One thing I forgot is that while I do not get any notification e-mails from facebook, because I minimized e-mail usage years ago, many people have no clue how to change their settings and get annoyed by their own lack of ability to normalize facebook e-mail and notification streams, plus these people will be frustrated by their own attention deficit and will take it out on you. I strongly support open educational platforms, but remember that there are enormous cultural and social differences in such groups. Be mindful of this, and be careful when you post to Coursera group walls.

If you have not received your Statement via e-mail (assuming that you were among the 8280 students, approximately 10% of all registered people for this course, with an overall result over 70%), go to your Coursera profile (not the course page, not even your personal profile, but rather your profile layer where all “Your Courses” are listed), and in the drop down menu under your name in the upper right corner find and click “Course Records“. Not the ideal placement for the records… For those who think that the 10% successful completion rate was low, just think again! It would take many many years for Professor Werbach to teach people in such high numbers in person so successfully. So, thousands of people with a Statement of Accomplishment is true success within 2 months all over the world! I encourage you to take this course next year.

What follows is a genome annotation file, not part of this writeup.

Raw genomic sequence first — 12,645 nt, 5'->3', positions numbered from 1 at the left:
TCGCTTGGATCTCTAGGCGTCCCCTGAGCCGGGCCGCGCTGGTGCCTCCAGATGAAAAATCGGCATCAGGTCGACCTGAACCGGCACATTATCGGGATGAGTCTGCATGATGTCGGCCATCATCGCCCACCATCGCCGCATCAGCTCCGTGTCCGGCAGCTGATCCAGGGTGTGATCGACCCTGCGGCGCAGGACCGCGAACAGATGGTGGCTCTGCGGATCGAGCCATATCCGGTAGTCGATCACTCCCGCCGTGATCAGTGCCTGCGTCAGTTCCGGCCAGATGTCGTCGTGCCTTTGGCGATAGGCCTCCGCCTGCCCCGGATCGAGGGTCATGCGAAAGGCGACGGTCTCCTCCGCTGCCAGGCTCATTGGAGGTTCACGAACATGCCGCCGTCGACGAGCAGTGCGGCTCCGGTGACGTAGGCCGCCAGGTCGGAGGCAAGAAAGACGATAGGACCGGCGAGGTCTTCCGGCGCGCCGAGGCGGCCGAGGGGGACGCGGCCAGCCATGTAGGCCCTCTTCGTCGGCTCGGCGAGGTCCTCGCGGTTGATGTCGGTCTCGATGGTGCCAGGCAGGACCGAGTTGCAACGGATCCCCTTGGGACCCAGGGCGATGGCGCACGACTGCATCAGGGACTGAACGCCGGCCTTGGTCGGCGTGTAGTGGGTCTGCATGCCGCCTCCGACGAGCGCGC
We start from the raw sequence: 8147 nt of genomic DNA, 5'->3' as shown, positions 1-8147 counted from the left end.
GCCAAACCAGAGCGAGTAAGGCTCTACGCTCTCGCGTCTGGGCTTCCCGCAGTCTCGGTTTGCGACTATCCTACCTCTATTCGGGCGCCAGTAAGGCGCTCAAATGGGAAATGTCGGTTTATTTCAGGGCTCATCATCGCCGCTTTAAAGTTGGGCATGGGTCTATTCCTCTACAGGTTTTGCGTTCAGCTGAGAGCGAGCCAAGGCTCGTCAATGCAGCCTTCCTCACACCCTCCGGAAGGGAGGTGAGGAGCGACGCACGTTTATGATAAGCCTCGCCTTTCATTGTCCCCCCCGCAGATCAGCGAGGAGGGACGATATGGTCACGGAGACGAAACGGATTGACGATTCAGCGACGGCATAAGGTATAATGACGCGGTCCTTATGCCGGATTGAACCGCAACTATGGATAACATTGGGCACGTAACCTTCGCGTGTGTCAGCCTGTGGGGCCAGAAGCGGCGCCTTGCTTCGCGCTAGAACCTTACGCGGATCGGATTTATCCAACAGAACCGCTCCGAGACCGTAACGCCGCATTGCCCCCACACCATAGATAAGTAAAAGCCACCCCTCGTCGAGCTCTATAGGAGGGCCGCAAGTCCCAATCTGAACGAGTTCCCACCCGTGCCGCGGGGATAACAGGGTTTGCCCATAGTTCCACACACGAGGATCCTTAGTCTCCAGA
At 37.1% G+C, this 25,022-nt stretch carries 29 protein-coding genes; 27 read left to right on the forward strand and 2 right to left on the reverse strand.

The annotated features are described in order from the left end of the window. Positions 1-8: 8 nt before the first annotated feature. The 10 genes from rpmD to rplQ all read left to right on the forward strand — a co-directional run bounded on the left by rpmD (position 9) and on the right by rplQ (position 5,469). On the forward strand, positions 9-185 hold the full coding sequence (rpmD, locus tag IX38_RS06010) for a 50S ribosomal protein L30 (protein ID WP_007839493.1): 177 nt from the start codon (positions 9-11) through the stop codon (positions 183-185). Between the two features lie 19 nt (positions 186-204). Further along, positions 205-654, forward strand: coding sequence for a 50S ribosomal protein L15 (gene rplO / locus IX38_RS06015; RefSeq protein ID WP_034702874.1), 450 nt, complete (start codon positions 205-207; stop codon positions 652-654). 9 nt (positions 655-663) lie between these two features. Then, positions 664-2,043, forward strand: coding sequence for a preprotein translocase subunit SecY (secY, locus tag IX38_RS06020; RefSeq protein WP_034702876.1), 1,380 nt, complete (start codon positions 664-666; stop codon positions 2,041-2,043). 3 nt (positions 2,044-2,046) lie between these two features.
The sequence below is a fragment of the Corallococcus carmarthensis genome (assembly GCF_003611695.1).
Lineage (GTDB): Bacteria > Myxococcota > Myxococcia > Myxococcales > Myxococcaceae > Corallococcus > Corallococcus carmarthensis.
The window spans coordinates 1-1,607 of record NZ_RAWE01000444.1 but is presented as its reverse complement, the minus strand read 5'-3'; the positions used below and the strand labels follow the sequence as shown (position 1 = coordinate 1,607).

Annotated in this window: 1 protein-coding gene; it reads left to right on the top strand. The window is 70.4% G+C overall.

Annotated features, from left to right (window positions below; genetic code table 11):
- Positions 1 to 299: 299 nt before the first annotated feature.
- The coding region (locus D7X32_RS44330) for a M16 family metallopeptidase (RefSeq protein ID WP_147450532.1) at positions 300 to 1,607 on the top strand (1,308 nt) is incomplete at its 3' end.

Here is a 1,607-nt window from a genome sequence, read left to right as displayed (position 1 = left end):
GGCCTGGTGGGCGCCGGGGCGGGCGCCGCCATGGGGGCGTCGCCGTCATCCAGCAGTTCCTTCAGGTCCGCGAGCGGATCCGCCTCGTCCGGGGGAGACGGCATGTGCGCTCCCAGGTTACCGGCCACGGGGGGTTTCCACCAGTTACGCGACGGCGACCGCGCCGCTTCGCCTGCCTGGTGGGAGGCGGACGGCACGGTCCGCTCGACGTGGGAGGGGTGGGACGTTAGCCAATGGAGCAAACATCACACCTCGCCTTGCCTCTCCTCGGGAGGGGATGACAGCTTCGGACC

And if you made it all the way to the end of this post, let me tell you this is not my most interesting Coursera blog post, so please, do yourself a favor and look for much more interesting entries in the right column. That is, if you are interested in Coursera, MOOCs and online learning in general.

9 Responses to “My Gamification Statement of Accomplishment from Coursera”
  1. Hi Regina, Thanks for sharing your experiences of the Gamification course. I’m trying to gather information about the ways different MOOCs are assessed, and am keen to find out more about the Gamification course. Did it use multiple choice questions / problem sets / peer assessments, or a combination of these? Thanks 🙂

  2. Hi Regina,